New Nintendo Switch with 7-inch Samsung OLED panel, 4K output could launch this year
A new Nintendo Switch is said to be in the works and could launch later in the year, just in time for the holiday season. This isn’t the first time we are hearing about a new Nintendo Switch model, but now a fresh report suggests that Nintendo might be looking at Samsung to provide bigger OLED displays.
According to sources speaking to Bloomberg, Samsung Display is expected to start mass-producing 7-inch OLED panels with 720p resolution by June. There is an initial monthly target of a million units, while the displays are slated to be shipped for assembly around July. The report from Bloomberg also says representatives for Nintendo and Samsung Display have not given an official statement on the matter as of yet.
The move to an OLED display will not only mean increased brightness with improved colors and contrast but also that the console will have slightly better battery life as well. Nintendo seems to have gone for rigid OLED panels for the new model which will be cheaper but less flexible. This means that it won’t be as impressive as the ones you see on high-end smartphones.
It is also being said that the new Nintendo Switch will now offer 4K resolution when hooked up to a TV. The current generation console can only scale to 1080p. That could be a valuable addition to the Switch lineup as it would bring it to par with more recently released Xbox Series X, Series S, and the Sony PlayStation 5. Considering Nintendo has been relying on NVIDIA for the graphics hardware on the Switch, we cannot negate the possibility of new AI-based upscaling, maybe even DLSS (Deep Learning Super Sampling).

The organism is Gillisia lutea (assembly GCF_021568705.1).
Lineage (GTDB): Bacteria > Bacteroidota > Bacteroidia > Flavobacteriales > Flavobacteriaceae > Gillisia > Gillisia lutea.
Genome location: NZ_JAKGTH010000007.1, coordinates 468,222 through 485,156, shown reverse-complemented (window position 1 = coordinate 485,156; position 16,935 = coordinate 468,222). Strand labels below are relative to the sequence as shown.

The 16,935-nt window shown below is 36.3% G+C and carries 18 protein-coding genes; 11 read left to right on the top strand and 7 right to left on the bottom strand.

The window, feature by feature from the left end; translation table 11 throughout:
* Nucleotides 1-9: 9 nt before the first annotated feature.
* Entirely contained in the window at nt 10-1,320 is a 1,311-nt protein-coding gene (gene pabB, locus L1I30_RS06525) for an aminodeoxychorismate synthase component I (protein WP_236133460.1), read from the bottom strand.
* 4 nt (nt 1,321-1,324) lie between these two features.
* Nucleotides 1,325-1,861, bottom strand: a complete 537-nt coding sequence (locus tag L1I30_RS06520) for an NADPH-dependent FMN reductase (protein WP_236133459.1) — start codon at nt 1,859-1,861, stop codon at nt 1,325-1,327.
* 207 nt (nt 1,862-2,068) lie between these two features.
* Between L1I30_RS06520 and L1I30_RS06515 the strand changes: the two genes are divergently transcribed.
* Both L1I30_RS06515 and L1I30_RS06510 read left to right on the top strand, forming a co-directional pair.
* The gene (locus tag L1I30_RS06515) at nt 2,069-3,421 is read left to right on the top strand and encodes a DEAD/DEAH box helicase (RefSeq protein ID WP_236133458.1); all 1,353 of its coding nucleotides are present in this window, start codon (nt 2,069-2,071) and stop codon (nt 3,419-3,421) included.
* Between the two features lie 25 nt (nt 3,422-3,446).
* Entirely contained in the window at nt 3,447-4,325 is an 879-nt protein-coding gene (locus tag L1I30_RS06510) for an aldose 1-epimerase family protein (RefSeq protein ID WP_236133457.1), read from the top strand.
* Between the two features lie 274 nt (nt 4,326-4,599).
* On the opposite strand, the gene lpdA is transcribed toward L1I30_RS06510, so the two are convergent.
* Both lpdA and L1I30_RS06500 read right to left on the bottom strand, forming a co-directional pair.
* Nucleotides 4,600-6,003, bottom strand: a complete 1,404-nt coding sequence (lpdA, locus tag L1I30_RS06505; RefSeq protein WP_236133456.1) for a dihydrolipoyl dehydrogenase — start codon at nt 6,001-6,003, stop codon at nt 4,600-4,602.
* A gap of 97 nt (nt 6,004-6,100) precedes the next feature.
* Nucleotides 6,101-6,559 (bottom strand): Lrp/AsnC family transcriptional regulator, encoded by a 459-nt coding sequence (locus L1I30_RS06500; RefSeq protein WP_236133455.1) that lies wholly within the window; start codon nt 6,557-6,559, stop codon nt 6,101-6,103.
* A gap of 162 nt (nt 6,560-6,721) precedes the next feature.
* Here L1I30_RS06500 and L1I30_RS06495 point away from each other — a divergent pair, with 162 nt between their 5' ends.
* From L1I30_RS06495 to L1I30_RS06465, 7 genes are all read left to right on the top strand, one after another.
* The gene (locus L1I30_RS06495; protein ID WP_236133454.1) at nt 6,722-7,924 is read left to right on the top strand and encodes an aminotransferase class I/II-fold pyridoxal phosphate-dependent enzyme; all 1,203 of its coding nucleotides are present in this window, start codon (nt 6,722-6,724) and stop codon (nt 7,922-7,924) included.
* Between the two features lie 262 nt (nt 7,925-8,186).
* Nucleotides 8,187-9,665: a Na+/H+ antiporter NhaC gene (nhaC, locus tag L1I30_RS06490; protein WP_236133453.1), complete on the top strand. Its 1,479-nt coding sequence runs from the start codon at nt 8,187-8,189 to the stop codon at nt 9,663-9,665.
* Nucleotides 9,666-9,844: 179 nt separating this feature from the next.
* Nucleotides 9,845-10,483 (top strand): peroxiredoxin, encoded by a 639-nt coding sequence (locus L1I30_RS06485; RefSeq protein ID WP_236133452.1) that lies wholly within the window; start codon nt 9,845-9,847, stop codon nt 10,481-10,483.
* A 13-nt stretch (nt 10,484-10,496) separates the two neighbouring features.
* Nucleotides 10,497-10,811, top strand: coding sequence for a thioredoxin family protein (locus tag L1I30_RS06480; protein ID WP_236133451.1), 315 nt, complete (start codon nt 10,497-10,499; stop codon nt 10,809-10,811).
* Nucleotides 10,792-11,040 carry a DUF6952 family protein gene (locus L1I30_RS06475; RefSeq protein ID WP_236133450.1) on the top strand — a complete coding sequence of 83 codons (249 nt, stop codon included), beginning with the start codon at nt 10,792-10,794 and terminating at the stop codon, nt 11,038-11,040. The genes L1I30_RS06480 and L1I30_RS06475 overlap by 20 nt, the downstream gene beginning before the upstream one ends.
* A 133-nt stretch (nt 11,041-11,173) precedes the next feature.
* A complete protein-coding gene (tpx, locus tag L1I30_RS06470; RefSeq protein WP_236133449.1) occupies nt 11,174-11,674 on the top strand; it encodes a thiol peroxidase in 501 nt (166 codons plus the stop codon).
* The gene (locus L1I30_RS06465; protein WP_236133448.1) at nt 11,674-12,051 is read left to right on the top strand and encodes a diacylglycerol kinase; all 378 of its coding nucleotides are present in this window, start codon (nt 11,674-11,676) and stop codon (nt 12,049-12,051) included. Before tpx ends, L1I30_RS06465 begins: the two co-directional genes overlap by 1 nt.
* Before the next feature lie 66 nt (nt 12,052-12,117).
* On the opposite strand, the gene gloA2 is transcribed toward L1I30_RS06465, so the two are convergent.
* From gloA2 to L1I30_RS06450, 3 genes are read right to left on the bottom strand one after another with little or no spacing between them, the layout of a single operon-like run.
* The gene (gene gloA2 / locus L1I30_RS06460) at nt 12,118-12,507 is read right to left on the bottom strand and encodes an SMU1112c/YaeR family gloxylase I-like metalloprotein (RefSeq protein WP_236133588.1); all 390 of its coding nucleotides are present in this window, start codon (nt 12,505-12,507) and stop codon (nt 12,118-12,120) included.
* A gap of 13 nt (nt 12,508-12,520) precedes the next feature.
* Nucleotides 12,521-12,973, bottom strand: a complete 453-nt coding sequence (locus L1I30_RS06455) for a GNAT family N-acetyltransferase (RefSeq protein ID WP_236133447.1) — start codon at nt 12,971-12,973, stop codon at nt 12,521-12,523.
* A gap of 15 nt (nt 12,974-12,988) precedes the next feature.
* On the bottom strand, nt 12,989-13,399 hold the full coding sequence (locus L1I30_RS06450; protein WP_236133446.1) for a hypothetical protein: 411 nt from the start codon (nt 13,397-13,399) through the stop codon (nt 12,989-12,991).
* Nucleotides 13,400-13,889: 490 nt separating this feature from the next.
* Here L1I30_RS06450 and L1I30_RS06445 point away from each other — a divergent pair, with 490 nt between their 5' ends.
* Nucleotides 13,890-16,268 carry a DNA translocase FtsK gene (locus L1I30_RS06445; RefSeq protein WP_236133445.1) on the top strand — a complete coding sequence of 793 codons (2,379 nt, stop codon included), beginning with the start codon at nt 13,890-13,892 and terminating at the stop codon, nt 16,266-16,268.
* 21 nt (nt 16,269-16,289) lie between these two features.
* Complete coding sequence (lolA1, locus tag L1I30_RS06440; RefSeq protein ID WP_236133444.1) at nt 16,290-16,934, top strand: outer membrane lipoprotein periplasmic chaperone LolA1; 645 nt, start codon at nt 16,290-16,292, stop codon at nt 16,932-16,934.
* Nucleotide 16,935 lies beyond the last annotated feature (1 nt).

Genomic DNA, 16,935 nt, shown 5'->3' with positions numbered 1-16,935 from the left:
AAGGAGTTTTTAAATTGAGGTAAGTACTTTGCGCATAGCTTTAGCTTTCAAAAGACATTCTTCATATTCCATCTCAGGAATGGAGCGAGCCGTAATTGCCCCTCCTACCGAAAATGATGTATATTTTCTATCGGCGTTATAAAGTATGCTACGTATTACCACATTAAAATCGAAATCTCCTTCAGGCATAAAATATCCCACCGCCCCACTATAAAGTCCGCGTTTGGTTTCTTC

The Nintendo Switch has been one of the most successful consoles from the company. As per a report from Game Industry, about 79.87 million Switch devices have been shipped worldwide as of 1st February 2021. The console is currently said to be the company’s fifth best-selling machine behind the Nintendo DS (154 million), Nintendo Wii (101.6 million), the Game Boy (118.7 million), and the Game Boy Advance (81.5 million).